How do foreign and local investors in the forward market affect the exchange rate in Colombia?

How do foreign and local investors in the forward market affect the exchange rate in Colombia?

A recent research paper shows that positions of foreign and local investors in the foreign exchange forward market impact the exchange rate in Colombia at different frequencies.[1] This blog post examines the role of different sectors in the derivatives market, and their potential effect with other fundamentals on the spot exchange rate in Colombia using wavelet analysis.[2]

Evolution of non-forward delivery market (NDF) positions by type of investor

Forward net positions allow dollar market participants to protect themselves against the risk of strong currency depreciation. Therefore, whoever has a debt in dollars or must make a payment in dollars will be able to guarantee the price of dollars they require and reduce uncertainty about future dollar payments. The figure below depicts the pattern of the accumulated forward net position of different agents with intermediaries of the foreign exchange market (IMC) in Colombia, from January 2, 2008 to January 31, 2023. While foreign investors (offshore), and the real sector usually take long (NDF) positions to hedge their investments, pension funds and severance funds (PSF) usually take a net selling position to hedge their investments abroad, by selling future USD income. Generally, IMC in Colombia maintain their foreign exchange exposure very close to zero, which implies that their positions in the spot market are offset, as are their positions in the derivatives market. Therefore, through this channel they can influence the pattern of the spot exchange rate.

The Spot Exchange Rate and the Accumulated Forward Net Position by Sector in Colombia

Source: Banco de la República and author’s calculations.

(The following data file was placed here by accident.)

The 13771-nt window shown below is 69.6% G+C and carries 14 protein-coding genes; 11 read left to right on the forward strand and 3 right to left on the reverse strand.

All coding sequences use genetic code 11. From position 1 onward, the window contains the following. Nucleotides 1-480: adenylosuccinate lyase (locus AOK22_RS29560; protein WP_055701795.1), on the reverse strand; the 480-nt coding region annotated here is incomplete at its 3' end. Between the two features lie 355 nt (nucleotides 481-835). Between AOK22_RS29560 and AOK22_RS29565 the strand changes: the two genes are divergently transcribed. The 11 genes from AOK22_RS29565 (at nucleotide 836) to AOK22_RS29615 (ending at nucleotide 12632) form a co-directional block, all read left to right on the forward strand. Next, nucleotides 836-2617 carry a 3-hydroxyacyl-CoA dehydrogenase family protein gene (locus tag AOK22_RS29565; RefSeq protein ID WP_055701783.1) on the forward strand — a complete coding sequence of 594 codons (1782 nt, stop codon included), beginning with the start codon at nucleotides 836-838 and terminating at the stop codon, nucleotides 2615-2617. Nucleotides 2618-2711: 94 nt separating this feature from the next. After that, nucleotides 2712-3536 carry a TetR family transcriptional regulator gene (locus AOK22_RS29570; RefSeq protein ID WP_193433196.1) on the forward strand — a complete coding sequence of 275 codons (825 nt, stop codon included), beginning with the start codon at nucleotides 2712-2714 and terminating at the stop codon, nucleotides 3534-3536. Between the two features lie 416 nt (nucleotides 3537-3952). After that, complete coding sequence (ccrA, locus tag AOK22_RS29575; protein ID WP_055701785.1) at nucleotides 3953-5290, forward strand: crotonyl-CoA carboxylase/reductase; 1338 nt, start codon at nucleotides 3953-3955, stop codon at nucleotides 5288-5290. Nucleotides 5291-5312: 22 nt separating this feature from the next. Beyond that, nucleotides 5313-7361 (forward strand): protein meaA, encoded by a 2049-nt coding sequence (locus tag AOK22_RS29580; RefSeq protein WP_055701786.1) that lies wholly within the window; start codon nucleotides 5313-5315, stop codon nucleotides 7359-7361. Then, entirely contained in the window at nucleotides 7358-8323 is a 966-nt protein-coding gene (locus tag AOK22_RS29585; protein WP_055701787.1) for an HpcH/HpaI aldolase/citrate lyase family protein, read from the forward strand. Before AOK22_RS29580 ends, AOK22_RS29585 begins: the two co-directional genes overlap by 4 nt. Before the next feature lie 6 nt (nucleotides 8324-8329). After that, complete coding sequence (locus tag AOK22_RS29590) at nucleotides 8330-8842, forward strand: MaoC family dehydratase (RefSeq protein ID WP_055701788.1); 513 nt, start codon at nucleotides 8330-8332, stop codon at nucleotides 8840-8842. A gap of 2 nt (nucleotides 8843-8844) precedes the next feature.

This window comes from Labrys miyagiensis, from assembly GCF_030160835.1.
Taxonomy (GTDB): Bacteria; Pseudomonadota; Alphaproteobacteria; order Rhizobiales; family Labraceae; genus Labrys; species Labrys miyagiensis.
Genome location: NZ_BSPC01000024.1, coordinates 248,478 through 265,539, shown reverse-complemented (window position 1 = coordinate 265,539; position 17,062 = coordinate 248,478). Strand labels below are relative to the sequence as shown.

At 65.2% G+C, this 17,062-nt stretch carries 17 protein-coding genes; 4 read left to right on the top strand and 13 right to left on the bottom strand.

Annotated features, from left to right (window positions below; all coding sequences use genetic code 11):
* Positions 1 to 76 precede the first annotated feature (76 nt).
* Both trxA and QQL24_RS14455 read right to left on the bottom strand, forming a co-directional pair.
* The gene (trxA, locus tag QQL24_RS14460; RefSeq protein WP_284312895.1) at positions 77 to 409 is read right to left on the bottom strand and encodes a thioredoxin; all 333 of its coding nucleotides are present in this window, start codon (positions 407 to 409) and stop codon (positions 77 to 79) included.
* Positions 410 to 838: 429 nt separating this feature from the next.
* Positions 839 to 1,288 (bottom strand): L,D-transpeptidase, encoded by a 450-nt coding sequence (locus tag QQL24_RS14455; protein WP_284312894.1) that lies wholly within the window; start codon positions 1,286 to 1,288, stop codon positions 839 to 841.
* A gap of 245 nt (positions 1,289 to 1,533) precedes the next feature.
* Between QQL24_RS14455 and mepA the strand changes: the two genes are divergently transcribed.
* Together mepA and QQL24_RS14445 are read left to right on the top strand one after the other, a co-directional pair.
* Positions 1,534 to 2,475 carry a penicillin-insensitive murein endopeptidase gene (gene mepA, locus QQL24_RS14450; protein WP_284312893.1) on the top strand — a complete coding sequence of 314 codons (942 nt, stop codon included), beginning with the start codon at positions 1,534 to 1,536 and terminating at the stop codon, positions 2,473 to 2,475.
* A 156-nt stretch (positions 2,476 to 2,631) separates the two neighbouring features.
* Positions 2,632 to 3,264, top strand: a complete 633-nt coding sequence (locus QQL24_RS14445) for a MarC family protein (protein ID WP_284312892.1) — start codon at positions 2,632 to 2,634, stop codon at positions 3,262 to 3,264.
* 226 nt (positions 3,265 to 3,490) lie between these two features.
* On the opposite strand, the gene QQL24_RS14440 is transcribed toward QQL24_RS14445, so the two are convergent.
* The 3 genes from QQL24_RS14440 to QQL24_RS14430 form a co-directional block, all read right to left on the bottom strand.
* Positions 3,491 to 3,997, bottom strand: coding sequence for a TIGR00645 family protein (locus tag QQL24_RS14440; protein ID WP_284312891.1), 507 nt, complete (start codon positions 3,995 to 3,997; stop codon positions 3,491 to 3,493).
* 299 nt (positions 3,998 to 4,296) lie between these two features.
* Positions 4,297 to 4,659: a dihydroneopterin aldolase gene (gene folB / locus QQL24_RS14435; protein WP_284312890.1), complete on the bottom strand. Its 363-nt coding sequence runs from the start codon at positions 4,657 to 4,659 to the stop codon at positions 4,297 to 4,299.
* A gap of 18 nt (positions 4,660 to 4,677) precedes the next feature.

Relationship between the forwards positions and the spot exchange rate

The band spectrum regressions[3] show a positive relationship between changes in the offshore forward net position and the exchange rate returns at short-term frequencies. I find a significant influence of the offshore in explaining exchange rate returns at high frequencies of 4 to 16 days. For instance, an increase of USD 1’000 m at those frequencies depreciates the exchange rate by 1.8% and 1.5%, respectively.

The real sector has a negative relationship with the exchange rate over time for all horizons. Changes in its position in the forward market have significant influence on exchange rate returns. I find evidence that changes in the real sector forward positions have a higher effect on the exchange rate than the ones of the offshore sector. For instance, a USD 1’000 m purchase in the forward market by the real sector appreciates the currency by between 1.5% and 4.9%. The effect of changes in the forward positions of PSF and the IMC-Intra Group[4] on the exchange rate is higher at lower frequencies.

The effect of other fundamentals on the exchange rate, such as the interest rate differential, CDS, and oil prices is higher at lower frequencies, while US financial conditions have a permanent effect. This confirms the long-term nature of these fundamentals in explaining the exchange rate according to the exchange rate determination puzzle.

Overall, the research shows a strong correlation between exchange rate returns and the positions of foreign investors in the NDF market at high frequencies. By contrast, the correlation of exchange rate returns with the real sector is observed across all frequencies.

[1] See Gamboa-Estrada, F. (2023). The role of foreign investors and local agents in the derivatives market and their impact on the exchange rate in Colombia: A wavelet analysis.

[2] This approach is a time-frequency analysis that provides information about the main features of a time series at a specific frequency at a given point in time.

[3] The band spectrum regressions correspond to ordinary least square regressions (OLS) with (HAC) errors robust to heteroscedasticity and autocorrelation on a scale-scale basis. I use wavelet analysis to decompose dependent and explanatory variables into a set of different components that correspond to a particular frequency.

[4] Corresponds to the transactions between foreign exchange market intermediaries and foreign banks within the same financial group.